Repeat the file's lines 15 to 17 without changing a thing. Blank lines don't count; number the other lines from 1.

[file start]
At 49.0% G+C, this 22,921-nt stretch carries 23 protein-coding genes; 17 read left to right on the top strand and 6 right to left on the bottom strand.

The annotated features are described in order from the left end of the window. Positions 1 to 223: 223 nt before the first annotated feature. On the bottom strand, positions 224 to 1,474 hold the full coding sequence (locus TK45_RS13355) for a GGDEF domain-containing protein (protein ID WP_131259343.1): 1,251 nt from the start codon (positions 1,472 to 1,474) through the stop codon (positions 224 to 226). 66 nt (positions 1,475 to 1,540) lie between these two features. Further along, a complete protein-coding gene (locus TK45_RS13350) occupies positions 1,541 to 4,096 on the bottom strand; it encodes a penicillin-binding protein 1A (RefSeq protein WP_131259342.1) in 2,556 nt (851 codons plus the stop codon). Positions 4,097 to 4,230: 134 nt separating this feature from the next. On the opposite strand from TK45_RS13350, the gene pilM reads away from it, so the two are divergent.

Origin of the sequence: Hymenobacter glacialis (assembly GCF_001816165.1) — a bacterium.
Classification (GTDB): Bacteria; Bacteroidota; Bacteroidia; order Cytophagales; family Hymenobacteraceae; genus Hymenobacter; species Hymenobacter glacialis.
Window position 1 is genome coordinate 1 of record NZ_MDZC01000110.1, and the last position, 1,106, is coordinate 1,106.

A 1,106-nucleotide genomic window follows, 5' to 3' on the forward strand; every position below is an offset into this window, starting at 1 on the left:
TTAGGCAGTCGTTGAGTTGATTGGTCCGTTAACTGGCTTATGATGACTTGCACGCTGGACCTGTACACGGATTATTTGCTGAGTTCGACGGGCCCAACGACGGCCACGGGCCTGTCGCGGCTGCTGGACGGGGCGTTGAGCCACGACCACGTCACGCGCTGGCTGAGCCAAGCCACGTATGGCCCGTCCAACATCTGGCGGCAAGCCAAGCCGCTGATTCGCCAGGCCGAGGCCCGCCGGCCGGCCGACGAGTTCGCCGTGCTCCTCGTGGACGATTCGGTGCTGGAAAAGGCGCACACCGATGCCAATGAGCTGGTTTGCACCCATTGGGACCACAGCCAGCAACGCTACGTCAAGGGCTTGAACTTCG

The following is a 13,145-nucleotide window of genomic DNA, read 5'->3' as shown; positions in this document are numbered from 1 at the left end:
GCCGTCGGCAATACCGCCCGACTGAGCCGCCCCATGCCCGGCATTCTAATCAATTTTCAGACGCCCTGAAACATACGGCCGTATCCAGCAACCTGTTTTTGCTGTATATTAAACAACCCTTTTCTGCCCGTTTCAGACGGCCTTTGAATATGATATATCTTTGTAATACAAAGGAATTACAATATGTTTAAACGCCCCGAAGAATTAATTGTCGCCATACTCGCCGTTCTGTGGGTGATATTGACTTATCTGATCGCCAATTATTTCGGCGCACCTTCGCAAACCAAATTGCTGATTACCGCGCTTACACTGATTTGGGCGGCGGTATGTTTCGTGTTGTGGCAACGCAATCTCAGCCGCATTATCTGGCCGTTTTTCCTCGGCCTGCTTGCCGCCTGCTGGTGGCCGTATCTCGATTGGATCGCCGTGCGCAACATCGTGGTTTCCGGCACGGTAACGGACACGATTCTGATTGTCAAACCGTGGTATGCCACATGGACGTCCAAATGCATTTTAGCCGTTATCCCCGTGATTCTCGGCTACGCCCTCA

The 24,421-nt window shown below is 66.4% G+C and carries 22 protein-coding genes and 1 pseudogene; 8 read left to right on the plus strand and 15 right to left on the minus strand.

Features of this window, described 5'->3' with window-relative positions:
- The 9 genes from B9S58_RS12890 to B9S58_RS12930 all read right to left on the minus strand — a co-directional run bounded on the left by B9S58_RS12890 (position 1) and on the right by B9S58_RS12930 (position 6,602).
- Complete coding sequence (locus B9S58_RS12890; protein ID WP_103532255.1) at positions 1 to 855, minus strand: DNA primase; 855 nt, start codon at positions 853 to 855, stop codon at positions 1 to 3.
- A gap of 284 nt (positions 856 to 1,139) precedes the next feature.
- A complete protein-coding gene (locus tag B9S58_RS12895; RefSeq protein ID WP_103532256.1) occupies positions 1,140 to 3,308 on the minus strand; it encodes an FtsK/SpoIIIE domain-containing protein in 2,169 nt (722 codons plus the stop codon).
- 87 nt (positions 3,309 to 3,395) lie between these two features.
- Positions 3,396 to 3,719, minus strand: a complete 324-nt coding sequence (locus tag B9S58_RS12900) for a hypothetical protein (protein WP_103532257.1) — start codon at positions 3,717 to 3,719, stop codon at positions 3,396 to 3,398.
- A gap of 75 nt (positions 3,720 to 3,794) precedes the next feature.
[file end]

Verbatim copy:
- A complete protein-coding gene (locus tag B9S58_RS12895; RefSeq protein ID WP_103532256.1) occupies positions 1,140 to 3,308 on the minus strand; it encodes an FtsK/SpoIIIE domain-containing protein in 2,169 nt (722 codons plus the stop codon).
- 87 nt (positions 3,309 to 3,395) lie between these two features.
- Positions 3,396 to 3,719, minus strand: a complete 324-nt coding sequence (locus tag B9S58_RS12900) for a hypothetical protein (protein WP_103532257.1) — start codon at positions 3,717 to 3,719, stop codon at positions 3,396 to 3,398.